If you're under the age of 65, you've never lived in a world without foam rubber. Its invention - around the time we were fighting World War II - revolutionized the furniture industry, offering a resilient filling for pillows, mattresses, bench cushions and more. Given its' ability to stay in shape and hold up for the long haul, it's no wonder we take it for granted - until Junior dumps Kool-Aid® on the couch or Dad spends so much time in his favorite recliner, it begins to take on a distinct aroma! If you're struggling to keep your foam rubber-filled household items free of the agents everyday living deposits onto them, it's easier than you think if you follow these simple instructions.
- It makes good sense to check the tags on your foam rubber-filled items before you start the cleaning process, because not all foam rubbers are created equal. Some types of foam call for special cleaning agents and can't be subjected to soap and water remedies. No tags on the offenders? Dig up the paperwork that came with the couch, chair or other product and you'll likely find information there.
- If, after doing your homework, you learn that soap and water are the right mix for your foam rubber-filled pieces - and if they are of a manageable size (no mattresses, please!) - thoroughly vacuum all sides of the foam piece to remove the dust you can see and the dust mites you can't. Transfer the foam to a cool water bath. If your foam won't fit in your tub, take a tip from the savvy mom who suggested using the kid's swimming pool to handle tough jobs like these.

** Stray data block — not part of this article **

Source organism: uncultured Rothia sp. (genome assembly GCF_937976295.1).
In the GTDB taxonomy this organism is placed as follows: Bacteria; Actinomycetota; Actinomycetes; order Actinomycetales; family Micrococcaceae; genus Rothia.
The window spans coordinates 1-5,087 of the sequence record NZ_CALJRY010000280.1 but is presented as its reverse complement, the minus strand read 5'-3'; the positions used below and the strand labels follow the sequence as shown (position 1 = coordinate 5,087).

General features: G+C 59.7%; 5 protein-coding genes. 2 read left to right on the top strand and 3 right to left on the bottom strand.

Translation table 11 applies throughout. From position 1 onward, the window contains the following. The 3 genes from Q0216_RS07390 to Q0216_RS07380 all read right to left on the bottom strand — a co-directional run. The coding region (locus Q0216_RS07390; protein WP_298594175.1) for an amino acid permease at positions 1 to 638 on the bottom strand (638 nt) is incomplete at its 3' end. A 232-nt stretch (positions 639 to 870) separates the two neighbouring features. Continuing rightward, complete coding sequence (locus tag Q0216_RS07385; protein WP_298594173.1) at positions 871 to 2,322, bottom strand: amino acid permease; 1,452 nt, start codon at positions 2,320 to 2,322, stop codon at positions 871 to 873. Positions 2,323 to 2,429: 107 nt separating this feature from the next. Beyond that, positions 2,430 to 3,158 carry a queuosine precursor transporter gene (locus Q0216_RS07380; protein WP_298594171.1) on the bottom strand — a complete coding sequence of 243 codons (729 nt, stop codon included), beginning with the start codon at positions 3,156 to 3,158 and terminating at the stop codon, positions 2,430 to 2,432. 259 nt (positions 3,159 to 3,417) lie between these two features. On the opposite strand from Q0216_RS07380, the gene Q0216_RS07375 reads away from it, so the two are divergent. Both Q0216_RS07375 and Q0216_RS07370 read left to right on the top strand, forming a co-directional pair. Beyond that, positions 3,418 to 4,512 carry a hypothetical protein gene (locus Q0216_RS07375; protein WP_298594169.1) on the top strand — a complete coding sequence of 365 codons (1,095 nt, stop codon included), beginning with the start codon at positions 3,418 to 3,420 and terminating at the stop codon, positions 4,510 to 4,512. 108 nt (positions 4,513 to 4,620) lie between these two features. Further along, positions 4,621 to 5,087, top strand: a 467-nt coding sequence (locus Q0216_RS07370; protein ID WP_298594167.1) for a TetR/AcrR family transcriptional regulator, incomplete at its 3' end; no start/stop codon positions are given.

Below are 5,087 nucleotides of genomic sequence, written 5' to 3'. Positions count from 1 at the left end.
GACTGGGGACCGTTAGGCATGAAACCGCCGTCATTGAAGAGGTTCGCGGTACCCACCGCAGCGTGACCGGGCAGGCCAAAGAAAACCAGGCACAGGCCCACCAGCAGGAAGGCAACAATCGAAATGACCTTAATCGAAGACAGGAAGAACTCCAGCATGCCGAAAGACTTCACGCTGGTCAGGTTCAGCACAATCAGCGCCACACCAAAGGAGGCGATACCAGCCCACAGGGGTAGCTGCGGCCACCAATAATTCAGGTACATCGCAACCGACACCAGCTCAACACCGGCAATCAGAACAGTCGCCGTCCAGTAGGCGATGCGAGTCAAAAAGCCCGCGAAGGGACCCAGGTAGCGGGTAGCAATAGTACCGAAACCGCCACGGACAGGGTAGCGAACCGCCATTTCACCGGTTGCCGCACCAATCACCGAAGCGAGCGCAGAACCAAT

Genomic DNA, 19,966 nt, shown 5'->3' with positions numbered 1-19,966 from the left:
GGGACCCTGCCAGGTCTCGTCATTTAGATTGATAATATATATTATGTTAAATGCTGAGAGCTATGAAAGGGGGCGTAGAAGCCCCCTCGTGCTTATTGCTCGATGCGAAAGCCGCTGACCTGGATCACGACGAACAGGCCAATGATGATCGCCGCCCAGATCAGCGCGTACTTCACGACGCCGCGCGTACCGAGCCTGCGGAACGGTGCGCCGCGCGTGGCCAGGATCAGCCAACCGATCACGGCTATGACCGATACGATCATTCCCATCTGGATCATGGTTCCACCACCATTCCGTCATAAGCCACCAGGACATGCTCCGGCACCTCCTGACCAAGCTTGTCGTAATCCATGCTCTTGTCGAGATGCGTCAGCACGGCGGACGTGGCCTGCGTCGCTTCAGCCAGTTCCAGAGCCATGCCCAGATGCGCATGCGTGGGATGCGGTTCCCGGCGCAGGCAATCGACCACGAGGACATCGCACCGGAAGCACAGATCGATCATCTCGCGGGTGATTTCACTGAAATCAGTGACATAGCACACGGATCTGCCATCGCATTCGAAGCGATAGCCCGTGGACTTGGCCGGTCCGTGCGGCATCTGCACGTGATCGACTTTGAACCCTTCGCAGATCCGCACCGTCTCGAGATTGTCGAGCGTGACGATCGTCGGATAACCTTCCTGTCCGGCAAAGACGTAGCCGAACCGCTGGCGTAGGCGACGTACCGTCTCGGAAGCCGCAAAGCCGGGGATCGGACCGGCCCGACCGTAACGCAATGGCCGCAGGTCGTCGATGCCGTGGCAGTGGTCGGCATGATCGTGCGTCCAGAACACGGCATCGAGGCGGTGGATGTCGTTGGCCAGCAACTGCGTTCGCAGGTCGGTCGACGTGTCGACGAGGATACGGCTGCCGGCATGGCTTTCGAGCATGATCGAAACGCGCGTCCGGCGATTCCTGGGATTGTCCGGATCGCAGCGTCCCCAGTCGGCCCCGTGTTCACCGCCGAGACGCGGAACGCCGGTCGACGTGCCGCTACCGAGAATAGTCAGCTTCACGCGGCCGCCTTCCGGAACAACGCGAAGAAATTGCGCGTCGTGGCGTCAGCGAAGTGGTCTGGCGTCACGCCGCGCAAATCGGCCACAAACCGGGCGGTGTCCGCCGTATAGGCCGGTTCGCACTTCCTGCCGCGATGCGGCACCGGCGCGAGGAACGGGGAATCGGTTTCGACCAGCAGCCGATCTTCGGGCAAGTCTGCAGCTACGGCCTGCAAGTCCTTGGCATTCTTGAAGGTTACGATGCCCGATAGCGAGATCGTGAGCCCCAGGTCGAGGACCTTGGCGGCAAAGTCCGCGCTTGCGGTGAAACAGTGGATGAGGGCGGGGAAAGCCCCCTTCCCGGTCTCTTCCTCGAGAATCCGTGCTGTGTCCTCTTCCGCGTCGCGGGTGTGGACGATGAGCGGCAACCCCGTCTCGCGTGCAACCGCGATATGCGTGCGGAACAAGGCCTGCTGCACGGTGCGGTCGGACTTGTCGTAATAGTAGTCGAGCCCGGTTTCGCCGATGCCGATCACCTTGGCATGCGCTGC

- Once you've soaked the foam in cool water to dislodge any particles your vacuum failed to capture, squeeze out the foam and check it for stubborn stains. Treat these with your favorite stain removal product, or choose from one of these: An enzyme-based laundry detergent, an oxidizing product with stain-removal properties or make a paste of water and granular laundry detergent and brush it on with an old toothbrush. The key, at this stage of the cleaning process, is to introduce stain-removing enzymes to the foam to trap and extract stains and odors that cling to this highly-receptive material.
- Time for your foam piece's next bath. Mix liquid dish washing soap with water in the tub to create a sudsy mix, then pretend you're kneading bread! Vigorously squeeze the soapy mix into the foam to ferret out the deepest soils. Drain the tub, refill with fresh cool water and continue to knead the foam, extricating soapy water from the cells of the foam piece several times. When the water in which your foam is bathing runs nice and clear, you'll know that all of the soaps have been removed.
- Due to the chemical composition of foam rubber, its biggest advantage is its dense nature. This also happens to be its biggest disadvantage. For this reason, approach the next step - the drying process – as probably the most important of all. Leave even a tiny bit of water trapped within the core of your foam cushion and you're inviting mold and/or mildew to move into the nooks and crannies you just cleaned out! To avoid this, hand-squeeze the foam vigorously, making sure you've wrung everything you can out of the foam. Next, roll the piece in towels or take a tip from the experts and use chamois cloths to do the most thorough job. Finally, put the foam outside in the sun and let nature take a turn at ridding your cushions and pillows of the last bit of grime and odor. If sun is a problem in your neck of the woods, recruit your blow dryer or use a fan to help speed the process, turning the foam over continually to get at all of the surfaces.